Via The Globe and Mail: In Sahel, knowledge becomes a weapon to fight famine. Excerpt:
The villagers listen politely to the nutrition worker, but they can't contain their skepticism when she tells them to give vegetables to their children. “A lot of us don't have anything to give,” one villager objects.
He is telling the truth. Drought has ravaged the Sahel region of West Africa, where 23 million people in eight countries are facing food shortages this year. It's the second-worst humanitarian emergency in the world – behind only Somalia, where up to 100,000 children have already died – and it's quickly growing worse.
Yet the nutrition worker has a point. Some villagers do have vegetables, but prefer to sell them in the market, as tradition dictates. Just outside the village meeting, where stray goats wander in the dust, a bicycle is loaded with cabbage for transport to the nearest market.
“You grow nice vegetables, yet you don't give them to your families,” the nutritionist chides the villagers. “It's a little strange, isn't it?”
Her visit to Zarkoum, a village on the edge of the Sahel in Burkina Faso, is an early step in a renewed campaign of health education here. In this land of chronic drought, where rainfall has declined by nearly 50 per cent since 1954, relief agencies are searching for long-term solutions instead of stop-gap aid. Education will be a big part of any solution.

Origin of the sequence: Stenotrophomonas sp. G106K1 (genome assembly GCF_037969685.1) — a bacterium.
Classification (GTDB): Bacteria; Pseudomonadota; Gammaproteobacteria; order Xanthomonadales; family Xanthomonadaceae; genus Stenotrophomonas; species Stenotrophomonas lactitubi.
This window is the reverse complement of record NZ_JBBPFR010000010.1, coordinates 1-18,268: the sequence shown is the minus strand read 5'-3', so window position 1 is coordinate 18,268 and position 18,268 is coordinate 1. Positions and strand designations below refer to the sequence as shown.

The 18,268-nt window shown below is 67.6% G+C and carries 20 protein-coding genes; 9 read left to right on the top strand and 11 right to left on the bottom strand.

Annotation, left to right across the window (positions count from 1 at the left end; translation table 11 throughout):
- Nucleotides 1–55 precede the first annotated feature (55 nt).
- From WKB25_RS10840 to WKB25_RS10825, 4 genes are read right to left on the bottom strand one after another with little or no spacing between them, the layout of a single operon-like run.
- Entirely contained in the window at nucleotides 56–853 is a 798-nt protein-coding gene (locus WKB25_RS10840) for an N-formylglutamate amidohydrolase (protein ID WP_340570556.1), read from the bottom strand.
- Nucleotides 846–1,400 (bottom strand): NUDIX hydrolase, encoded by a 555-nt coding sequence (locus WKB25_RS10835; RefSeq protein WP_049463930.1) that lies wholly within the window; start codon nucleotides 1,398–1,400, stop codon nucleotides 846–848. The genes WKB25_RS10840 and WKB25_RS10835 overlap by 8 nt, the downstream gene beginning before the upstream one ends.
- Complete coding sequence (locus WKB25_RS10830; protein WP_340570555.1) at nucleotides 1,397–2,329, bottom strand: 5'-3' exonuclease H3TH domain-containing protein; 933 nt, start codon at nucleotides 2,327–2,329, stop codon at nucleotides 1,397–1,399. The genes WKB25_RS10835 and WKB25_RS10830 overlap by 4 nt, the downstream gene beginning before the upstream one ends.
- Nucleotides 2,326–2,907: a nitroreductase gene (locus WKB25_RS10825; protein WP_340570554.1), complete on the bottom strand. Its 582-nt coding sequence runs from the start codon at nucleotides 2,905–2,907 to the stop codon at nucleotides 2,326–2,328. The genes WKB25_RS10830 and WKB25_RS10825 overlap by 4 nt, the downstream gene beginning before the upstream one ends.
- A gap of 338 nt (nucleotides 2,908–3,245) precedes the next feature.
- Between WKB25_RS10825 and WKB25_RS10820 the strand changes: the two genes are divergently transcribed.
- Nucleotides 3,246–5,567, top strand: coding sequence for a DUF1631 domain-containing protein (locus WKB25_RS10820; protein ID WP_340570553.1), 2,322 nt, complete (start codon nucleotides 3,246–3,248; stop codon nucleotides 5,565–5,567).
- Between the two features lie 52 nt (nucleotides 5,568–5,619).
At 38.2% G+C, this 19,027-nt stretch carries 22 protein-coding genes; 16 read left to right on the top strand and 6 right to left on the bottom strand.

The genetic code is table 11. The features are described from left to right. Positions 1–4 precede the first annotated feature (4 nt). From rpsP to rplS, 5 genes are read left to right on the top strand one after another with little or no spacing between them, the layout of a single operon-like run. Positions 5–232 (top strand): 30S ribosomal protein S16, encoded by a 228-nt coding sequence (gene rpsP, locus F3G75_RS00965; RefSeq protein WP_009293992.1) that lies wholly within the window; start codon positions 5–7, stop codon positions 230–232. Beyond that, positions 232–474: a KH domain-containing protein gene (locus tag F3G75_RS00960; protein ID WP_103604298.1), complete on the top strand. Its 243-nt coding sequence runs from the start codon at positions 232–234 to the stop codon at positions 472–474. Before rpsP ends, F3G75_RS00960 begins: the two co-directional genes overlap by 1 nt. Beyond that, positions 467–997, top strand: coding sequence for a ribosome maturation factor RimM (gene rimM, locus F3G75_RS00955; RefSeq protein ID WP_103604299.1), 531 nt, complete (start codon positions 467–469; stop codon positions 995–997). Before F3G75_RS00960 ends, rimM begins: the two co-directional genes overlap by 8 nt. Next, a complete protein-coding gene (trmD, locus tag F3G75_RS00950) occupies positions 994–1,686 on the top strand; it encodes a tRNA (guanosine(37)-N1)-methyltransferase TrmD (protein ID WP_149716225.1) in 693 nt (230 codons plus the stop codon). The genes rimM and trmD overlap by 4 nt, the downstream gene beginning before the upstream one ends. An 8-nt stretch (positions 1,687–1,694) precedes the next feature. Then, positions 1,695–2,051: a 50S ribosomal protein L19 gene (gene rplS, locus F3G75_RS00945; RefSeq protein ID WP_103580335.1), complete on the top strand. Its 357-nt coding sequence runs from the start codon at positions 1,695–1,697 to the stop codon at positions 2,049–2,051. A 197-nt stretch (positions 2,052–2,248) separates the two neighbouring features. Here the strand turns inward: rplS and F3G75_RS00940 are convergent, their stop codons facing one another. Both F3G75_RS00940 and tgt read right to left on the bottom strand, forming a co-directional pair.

Learning the lessons of Somalia, the aid workers are trying to intervene early, before hunger turns into catastrophe. But this is the third severe drought in the Sahel in less than a decade. Innovative new ideas will be needed – and are already being introduced.
About a million malnourished children across the Sahel are expected to need emergency aid this year. The crisis has been worsened by wars in neighbouring states, with 70,000 refugees fleeing from Mali and 200,000 migrant workers losing their jobs in Libya. The lean season – when the last harvest has been fully consumed – is approaching fast, likely beginning next month.
Yet in the proud culture of this harsh semi-arid region, men would rather sell vegetables than admit their inability to feed their children.
“Malnutrition is a disease of shame,” says Abila Dabaye, a doctor at a hospital in the town of Kaya in Burkina Faso. “People don't want to admit that their children are malnourished.”